Back to Blogs
Blog Img

Being ‘out’ in recruitment: what’s changed since 1997?

​“You were the best candidate in the assessment centre by far mate but we debated whether or not to hire you because you told me you go to that gay club in town, so we guessed you might be gay”. This was said to me during my second week in my first ever job in recruitment. I vividly recall the moment that I let my guard down during post-interview drinks and told one of the interviewers that I went to that club; I knew it was a gamble because it could ‘out me’ but I also didn’t want to start my career lying about who I was and, after all, this was the 90s not the 50s. As a consequence, I was openly told by one of my (senior) teammates that I’d almost not been hired because of who I was. The year was 1997, I was a fresh grad experiencing all the usual challenges of adjusting to work and in addition, I had to deal with this type of casual homophobia because that’s just how it was for us ‘gay boys’ back then.

As a History of Art graduate I fell into IT recruitment, naïve to the fact that I’d ended up in a sector that was overwhelmingly straight; according to stereotypes gay men are expected to work in the arts, creative and media sectors and leave the world of tech, engineering and science to the ‘real men’. In many respects that feels as true now as it did in 1997. A few months after starting my recruitment career I got a bad cold, once I’d recovered a colleague informed me ‘as a mate’ that my boss had been worried, as she thought I might have AIDS. Those of you who join our TV Club this month and watch ‘It’s a Sin’ will understand how terrifying AIDS was to a gay man in the 80s and 90s, so to hear someone at work say that sent me reeling but I couldn’t tell anyone how upsetting this was and expect them to understand.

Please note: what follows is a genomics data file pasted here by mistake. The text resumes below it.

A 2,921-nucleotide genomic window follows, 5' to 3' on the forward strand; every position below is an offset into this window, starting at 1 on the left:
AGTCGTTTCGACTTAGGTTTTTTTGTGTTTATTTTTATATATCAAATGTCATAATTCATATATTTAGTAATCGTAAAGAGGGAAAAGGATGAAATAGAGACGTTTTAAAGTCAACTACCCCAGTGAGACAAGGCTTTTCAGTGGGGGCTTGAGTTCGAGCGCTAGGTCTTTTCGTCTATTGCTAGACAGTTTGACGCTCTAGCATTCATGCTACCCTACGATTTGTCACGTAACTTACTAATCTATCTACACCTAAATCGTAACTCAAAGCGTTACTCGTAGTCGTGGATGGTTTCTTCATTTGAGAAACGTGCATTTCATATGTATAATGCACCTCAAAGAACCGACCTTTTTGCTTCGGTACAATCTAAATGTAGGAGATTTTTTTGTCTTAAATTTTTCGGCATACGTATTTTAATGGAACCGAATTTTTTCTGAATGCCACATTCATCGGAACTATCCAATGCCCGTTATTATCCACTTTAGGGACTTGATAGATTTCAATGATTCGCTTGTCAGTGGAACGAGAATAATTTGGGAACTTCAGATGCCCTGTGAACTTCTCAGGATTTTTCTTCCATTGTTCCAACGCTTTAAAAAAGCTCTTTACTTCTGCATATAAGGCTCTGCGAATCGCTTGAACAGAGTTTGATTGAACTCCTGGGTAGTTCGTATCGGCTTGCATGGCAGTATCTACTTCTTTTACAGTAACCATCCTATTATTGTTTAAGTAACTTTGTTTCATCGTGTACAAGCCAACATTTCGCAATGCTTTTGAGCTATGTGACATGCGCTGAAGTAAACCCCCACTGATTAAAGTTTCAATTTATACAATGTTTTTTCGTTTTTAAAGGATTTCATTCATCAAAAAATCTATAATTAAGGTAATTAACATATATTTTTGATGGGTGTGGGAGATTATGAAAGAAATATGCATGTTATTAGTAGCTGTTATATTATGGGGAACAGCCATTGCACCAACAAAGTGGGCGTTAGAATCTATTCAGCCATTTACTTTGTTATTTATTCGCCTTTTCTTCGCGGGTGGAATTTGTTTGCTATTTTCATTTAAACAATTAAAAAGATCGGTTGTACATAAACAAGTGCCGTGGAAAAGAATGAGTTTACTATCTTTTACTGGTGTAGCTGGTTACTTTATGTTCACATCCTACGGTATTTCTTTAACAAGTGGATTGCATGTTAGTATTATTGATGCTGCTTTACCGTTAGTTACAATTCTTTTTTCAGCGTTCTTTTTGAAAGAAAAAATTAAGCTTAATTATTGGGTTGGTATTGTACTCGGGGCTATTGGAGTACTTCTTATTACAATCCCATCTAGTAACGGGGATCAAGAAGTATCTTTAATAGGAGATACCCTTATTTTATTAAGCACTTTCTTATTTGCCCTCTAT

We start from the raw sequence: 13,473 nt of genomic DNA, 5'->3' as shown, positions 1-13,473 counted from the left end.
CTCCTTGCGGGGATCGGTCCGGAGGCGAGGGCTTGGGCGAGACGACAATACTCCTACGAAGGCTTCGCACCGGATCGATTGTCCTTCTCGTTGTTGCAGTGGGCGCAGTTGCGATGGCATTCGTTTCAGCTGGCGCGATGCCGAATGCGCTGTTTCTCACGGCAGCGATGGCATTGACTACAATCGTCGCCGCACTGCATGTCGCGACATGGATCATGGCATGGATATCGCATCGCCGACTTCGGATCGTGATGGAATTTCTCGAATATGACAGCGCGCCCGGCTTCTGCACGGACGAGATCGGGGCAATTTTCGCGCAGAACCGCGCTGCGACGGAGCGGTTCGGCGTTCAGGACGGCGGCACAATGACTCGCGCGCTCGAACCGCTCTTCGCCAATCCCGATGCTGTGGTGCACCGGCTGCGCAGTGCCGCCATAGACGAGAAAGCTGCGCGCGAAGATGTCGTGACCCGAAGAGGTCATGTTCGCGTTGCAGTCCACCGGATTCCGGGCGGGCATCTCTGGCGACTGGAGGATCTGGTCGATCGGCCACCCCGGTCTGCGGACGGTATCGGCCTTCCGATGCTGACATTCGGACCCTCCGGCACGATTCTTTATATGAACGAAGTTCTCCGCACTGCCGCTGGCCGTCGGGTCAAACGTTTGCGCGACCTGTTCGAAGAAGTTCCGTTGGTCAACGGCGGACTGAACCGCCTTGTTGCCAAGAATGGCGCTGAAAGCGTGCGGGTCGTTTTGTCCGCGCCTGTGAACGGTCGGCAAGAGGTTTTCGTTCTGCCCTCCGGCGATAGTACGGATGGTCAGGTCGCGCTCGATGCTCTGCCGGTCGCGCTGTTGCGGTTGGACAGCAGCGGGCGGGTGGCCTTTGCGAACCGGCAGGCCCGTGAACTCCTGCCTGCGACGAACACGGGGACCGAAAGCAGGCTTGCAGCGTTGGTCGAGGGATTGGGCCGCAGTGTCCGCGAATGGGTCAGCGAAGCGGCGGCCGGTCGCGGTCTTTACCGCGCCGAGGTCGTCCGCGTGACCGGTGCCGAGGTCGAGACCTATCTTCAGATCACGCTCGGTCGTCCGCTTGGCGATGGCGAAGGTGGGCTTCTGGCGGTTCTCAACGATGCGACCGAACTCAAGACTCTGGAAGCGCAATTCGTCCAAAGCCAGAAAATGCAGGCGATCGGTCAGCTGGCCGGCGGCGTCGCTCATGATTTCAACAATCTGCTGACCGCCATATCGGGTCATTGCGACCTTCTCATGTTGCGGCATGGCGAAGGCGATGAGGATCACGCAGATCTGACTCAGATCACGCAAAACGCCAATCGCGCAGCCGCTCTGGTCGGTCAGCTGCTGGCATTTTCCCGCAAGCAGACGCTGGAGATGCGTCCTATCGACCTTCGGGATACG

Thankfully, since 1997, the world has moved on in many positive ways: discrimination in the workplace based on sexual orientation is illegal (though this doesn’t mean it’s been eradicated), rights such as same sex marriages and adoption have shifted perceptions and in turn this has influenced how people respond to homosexuality. In reality day-to-day change happens very slowly and, as a gay man, I’m conscious of prejudice even in these more enlightened times. Every instance of prejudice stays with you and impacts how you experience the world.

Fast forward to 2016 and my interview with Investigo; I was now an MD interviewing for a job for the first time in 17 years - how would it compare to the 90s? I was at third stage meeting and suddenly found myself right back in 1997 debating when to ‘come out’ as an interviewee, as I needed to know how Investigo would respond to a senior leader who also happened to be gay. Despite my age and experience, I was still nervous about this, would prejudice damage my chances? Lessons learnt years ago lingered as a potential threat, so I was really relieved to be told about the group called ‘Investigay’ (now Investigo Pride).

Marc Lesner founded Investigay, he said “When I first joined Investigo, I was taking a big step into the unknown, having spent the previous 7 years in law and management consulting. I was unsure how comfortable I would feel being out and gay in recruitment, a business that is still seen to be heterosexual male dominated. In my first few weeks I was asked “Which girls do you think are hot?” or “Corrrr, she’s hot isn’t she?!”. Whilst there is nothing sinister in these questions it assumes heterosexuality which is not an inclusive starting point”.

Having seen how having an LGBT group within a large organization could have a positive impact, Marc used his experience at Deloitte to start Investigay back in 2016. One of the newest starters in our New York office, Lauren Siegel, mentioned that knowing such groups existed meant that she knew that Investigo was the right company for her. Marc always wanted to see the evolution of Investigay and the fact that we are even writing these thought pieces for Pride History Month is a reason to be proud.

From my perspective the world of recruitment has come a long way but we shouldn’t delude ourselves that all the work is done, after all I know of only a couple of other gay men in this entire company of 250 people. A recent conversation really brought home to me how challenging it still is to be an openly gay man: my husband’s 15 year old nephew goes to a central London boys’ school which has over 1100 pupils, yet there’s only one ‘out’ gay kid - statistically there must be dozens in a school of that size. In 2021 only one boy at that school has the courage to be himself. London is probably the most liberal, cosmopolitan city on the planet where being gay should be pretty simple but coming out is still hard to do, and if that’s it’s not a reason for us all to embrace the LGBTQ+ agenda then I don’t know what is…

If you would like further information or speak to us, please get in touch with our D&I committee

Read Insight You Be You and I’ll Be Me